Wet or Dry, Vacuums Can Help
BY Corinne Zudonyi, Editor
Recovering after this natural disaster can be challenging for any custodial department. Beyond obvious structural damage, these storms often result in standing water and thick debris covering floors.
An upright or backpack vacuum will go a long way in removing the dry debris, but lugging around a mop and bucket in an attempt to remove large amounts of water brings productivity to a screeching halt. Not to mention, when water is involved, cleanup must be immediate.
Whether dealing with a natural disaster, a backup in the restroom or saturated entryways, projects that involve both wet and dry debris are best controlled with the use of a wet/dry vacuum. The equipment has proven to be more versatile, more effective and will increase productivity — music to a manager's ears.
"The number one benefit of having a wet/dry vacuum on hand for any custodial staff is that they are quick and easy at picking up liquid," says Daniel Josephs, I.C.E., general manager at Spruce Industries, Inc., Rahway, N.J. "This is the best tool to clean up liquid spills, either on carpet or hard floors."
What To Look ForBeyond the obvious wet and dry capabilities, the equipment size, ease-of-use, power, versatility and filtration will all positively affect worker and department productivity.
Wet/dry vacuums come in a variety of shapes and sizes, ranging from small, battery-powered models that are easy enough to carry and perfect for spot cleaning, to 20-gallon models designed for larger recovery efforts. Identifying the size that best fits the facility will be based on the needs within the building.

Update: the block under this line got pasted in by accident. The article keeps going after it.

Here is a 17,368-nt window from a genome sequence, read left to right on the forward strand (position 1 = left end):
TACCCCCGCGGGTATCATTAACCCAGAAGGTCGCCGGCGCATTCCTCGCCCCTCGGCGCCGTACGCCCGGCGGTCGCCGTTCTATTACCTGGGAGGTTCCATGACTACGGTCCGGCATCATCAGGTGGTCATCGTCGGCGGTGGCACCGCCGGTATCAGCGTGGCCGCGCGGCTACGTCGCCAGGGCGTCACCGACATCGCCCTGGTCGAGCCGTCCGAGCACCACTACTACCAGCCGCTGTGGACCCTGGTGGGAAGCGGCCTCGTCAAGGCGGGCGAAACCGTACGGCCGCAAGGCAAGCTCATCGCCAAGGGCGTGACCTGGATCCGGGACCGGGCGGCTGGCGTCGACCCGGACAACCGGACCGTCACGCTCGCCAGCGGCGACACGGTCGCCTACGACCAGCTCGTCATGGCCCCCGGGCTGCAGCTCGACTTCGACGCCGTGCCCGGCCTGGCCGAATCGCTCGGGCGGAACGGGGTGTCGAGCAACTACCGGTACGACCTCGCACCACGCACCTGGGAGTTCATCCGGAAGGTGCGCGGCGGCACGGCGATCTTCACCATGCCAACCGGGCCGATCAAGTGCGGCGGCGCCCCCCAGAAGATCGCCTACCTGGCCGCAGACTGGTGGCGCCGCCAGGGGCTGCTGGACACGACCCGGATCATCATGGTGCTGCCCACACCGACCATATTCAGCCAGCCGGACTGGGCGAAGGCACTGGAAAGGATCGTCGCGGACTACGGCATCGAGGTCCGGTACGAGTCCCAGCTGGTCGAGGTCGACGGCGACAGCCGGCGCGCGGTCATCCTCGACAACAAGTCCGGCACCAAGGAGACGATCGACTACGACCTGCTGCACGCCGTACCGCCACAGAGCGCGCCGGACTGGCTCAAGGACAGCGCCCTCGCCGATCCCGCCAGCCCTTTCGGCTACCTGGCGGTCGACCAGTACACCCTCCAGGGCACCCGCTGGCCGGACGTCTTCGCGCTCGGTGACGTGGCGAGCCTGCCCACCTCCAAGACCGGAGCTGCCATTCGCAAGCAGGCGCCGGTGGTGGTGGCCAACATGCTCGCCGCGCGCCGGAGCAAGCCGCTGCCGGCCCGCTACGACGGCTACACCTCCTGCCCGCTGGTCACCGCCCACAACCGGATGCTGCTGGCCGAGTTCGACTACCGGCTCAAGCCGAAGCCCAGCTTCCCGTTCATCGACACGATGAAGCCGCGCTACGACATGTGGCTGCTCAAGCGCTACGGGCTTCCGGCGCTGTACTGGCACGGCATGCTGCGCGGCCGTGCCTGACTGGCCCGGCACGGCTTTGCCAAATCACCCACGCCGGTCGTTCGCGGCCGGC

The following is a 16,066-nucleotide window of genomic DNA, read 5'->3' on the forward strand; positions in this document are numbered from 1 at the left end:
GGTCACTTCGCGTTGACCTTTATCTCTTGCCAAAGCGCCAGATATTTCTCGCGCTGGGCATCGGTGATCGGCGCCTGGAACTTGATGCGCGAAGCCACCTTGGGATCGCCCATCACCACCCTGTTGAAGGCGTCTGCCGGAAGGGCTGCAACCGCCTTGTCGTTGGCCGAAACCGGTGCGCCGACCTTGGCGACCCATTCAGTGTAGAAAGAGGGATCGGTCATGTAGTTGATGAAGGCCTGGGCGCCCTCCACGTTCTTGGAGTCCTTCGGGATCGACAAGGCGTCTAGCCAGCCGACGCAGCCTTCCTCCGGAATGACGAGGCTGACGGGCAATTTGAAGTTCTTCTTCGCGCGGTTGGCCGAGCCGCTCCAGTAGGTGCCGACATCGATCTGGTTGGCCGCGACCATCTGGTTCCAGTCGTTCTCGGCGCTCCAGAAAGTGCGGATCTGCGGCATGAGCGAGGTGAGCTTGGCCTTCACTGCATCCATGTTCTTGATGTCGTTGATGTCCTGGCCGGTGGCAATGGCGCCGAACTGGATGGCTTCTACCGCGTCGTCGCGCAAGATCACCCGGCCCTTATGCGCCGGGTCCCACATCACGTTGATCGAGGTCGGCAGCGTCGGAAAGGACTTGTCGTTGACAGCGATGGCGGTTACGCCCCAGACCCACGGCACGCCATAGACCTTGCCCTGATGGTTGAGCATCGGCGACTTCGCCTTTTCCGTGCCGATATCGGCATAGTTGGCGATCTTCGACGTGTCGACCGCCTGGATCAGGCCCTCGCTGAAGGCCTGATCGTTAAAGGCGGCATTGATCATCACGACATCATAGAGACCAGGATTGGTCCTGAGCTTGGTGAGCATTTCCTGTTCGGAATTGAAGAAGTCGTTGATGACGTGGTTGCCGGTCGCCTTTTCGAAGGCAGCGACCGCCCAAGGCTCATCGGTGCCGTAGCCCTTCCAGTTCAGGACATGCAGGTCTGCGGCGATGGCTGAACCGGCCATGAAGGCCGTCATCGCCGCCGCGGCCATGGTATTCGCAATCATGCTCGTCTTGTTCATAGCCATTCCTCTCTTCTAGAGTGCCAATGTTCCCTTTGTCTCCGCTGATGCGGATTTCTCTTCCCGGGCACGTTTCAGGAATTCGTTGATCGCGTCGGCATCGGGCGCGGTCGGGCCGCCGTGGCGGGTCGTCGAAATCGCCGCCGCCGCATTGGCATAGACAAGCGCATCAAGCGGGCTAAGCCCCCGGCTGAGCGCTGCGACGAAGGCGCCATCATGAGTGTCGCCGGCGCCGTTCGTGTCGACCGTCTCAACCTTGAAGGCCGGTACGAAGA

Before purchasing, managers should determine where this equipment will be used, the size of the space and the types of situations that might emerge requiring the use of wet/dry vacuums. For instance, facilities that are prone to flooding or both wet and dry spillage in open areas, would benefit from larger equipment.
At the same time, a school might have hard floors in halls and carpeting in classrooms. Spills are eminent in both areas but crews will need to maneuver into tight areas and around obstacles. For these facilities, smaller equipment might be the best option, say distributors.
Once managers have identified a suitable sized vacuum, manufacturers recommend closely examining a machine's durability.
"This equipment is used for everyday cleaning, as well as in some extreme situations," says one Midwest manufacturer. "Departments need to know that the equipment is going to hold up against the elements and function when they need it."
Distributors recommend looking at how the equipment moves, what it is made out of and how it is assembled. Also evaluate the motor, which according to manufacturers, should be sealed for protection from the water and debris that passes through the machine.
Finally, pay close attention to the filtration options available. Custodial crews never want a cleanup to escalate into a health hazard.
HEPA options are available with many wet/dry models and should be used in situations that involve lead paint, asbestos or other hazardous contaminants that should be kept out of the air. Managers are advised to check the U.S. Environmental Protection Agency (EPA) equipment requirements when handling these types of contaminants.